He was among the trailblazers in his sport, born too soon. But, for the 13 years Memphian Joe Burt Scott was a star in pro baseball's Negro Leagues in the 1930s and 1940s, remorse never followed him to the batter's box.
The passing of the 92-year-old Scott, who suffered an apparent heart attack in his sleep on Thursday, serves as the final chapter in a life that found meaning and purpose early on derived from the simplicity of a bat, a glove and ball. In one of his many interviews with Fox 13 News over the years, Scott reflected on his days as a self-confident Chicago high schooler who wouldn't let his desire to play the game be abated by family or a skeptical coach.
"I got whippings for playing baseball in my younger days. My mother was very religious," he said. "Said ain't no blacks ever played on the team. I said, well, I'll be the first…I grabbed a bat. Went up there and I doubled and we won the ballgame."
Hitting and winning came easy to Scott. While blacks were still banned from Major League baseball, the young first baseman outfielder found plenty of competition as a member of the Memphis Red Sox. With a lifetime batting average of a hefty .332, Scott quickly earned the respect of his peers, especially after banging out a triple against the Negro League's most legendary flame-throwing pitcher.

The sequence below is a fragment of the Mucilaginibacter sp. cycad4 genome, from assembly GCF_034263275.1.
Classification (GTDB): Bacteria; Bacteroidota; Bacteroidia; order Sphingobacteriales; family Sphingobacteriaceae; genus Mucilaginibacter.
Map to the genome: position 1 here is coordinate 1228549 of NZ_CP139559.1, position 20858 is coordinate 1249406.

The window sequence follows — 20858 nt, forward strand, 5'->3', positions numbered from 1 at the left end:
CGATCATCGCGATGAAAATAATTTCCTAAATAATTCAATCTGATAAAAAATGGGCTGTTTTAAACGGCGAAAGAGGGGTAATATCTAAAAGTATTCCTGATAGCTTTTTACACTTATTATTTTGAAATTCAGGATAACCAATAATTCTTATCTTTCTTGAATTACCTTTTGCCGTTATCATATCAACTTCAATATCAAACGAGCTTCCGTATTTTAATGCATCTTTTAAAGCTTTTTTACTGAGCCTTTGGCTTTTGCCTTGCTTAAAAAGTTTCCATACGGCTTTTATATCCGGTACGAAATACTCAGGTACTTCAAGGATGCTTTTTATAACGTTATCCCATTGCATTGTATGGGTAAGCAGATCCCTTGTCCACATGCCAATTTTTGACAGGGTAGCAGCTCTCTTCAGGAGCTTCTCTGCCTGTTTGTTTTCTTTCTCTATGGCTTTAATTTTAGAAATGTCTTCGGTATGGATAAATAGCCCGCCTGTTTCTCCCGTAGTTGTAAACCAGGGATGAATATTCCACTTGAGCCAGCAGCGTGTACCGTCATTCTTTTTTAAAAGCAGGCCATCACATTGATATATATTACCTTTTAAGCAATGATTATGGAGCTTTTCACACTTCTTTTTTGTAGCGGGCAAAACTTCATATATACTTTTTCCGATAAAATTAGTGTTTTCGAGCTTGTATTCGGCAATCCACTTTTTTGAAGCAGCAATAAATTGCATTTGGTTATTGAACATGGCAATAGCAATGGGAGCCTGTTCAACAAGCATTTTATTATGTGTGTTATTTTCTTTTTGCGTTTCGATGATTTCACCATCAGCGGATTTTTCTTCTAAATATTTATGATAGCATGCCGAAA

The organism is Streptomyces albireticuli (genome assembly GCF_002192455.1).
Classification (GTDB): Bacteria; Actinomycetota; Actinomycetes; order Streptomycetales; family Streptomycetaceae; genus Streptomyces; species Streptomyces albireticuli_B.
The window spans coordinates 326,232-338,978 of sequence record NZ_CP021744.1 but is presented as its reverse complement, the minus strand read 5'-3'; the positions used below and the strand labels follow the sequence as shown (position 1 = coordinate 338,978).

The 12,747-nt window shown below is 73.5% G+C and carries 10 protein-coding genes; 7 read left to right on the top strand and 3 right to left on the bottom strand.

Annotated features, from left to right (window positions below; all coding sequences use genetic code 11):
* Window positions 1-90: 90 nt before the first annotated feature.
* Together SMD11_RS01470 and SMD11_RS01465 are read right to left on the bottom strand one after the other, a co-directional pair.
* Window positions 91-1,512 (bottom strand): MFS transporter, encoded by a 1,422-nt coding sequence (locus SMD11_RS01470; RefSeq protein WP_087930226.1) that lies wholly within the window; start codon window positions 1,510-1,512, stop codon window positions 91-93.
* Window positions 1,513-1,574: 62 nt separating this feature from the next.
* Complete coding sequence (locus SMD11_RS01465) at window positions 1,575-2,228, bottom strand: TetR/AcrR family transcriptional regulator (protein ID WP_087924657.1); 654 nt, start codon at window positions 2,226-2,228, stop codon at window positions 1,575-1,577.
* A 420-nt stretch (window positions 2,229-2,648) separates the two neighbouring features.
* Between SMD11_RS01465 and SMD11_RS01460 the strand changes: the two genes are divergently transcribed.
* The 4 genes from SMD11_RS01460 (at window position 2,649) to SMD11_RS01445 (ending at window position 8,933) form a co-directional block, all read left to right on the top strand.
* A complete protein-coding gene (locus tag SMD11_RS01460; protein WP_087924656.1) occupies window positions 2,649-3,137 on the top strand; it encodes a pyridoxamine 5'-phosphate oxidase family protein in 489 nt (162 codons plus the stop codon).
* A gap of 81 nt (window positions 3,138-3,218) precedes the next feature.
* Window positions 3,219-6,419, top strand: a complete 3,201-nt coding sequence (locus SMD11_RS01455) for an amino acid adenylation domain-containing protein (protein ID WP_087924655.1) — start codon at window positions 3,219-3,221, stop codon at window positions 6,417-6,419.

"I never had no fear of any pitcher that I ever faced and I faced some of the greats from Satchell Paige…Satchel come over. Said, ‘kid what did you hit?' I said, ‘that fire you throwing...you keep throwing it.'"
Though Scott and his compatriots mightily tried to make the game come alive for appreciative African Americans audiences, one man's decision would lead to the death of the league while changing the face of the game forever. That man was Jackie Robinson.
"The Memphis Red Sox. Kansas City Monarchs. Barnstorming all over the country. The crowds were minimal then because there were a lot of black ballplayers in the major leagues," said Scott.
But, while his time in the "bigs" never came, Scott's sheer joy for playing the game proved infectious to people like Memphis inner city baseball coach Boo Lewis who needs only to pull a card out of his wallet to be inspired by a man with a heart as big as his talent.
"Joe told me never give up. Just keep going. It's going to happen. He told me to never quit. Because if you got it in your heart, it's going to happen."